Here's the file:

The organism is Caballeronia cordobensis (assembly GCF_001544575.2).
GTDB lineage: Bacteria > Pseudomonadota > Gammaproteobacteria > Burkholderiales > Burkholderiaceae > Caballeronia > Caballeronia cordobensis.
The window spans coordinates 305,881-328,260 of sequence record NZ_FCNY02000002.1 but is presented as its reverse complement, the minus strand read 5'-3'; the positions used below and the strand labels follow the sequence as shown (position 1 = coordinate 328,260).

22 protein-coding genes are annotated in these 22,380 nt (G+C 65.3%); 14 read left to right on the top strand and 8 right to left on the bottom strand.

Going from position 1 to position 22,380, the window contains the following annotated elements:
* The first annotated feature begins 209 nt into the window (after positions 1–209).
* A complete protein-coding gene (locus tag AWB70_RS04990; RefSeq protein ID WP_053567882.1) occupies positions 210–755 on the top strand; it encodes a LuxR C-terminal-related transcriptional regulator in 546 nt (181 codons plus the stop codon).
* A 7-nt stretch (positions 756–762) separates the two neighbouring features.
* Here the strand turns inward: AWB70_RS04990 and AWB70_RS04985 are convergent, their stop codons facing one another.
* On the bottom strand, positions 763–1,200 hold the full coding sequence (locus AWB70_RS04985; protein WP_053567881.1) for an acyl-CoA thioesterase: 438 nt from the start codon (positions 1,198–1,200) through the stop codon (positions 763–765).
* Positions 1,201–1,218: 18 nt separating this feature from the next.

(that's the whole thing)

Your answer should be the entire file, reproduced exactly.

The organism is Caballeronia cordobensis (assembly GCF_001544575.2).
GTDB lineage: Bacteria > Pseudomonadota > Gammaproteobacteria > Burkholderiales > Burkholderiaceae > Caballeronia > Caballeronia cordobensis.
The window spans coordinates 305,881-328,260 of sequence record NZ_FCNY02000002.1 but is presented as its reverse complement, the minus strand read 5'-3'; the positions used below and the strand labels follow the sequence as shown (position 1 = coordinate 328,260).

22 protein-coding genes are annotated in these 22,380 nt (G+C 65.3%); 14 read left to right on the top strand and 8 right to left on the bottom strand.

Going from position 1 to position 22,380, the window contains the following annotated elements:
* The first annotated feature begins 209 nt into the window (after positions 1–209).
* A complete protein-coding gene (locus tag AWB70_RS04990; RefSeq protein ID WP_053567882.1) occupies positions 210–755 on the top strand; it encodes a LuxR C-terminal-related transcriptional regulator in 546 nt (181 codons plus the stop codon).
* A 7-nt stretch (positions 756–762) separates the two neighbouring features.
* Here the strand turns inward: AWB70_RS04990 and AWB70_RS04985 are convergent, their stop codons facing one another.
* On the bottom strand, positions 763–1,200 hold the full coding sequence (locus AWB70_RS04985; protein WP_053567881.1) for an acyl-CoA thioesterase: 438 nt from the start codon (positions 1,198–1,200) through the stop codon (positions 763–765).
* Positions 1,201–1,218: 18 nt separating this feature from the next.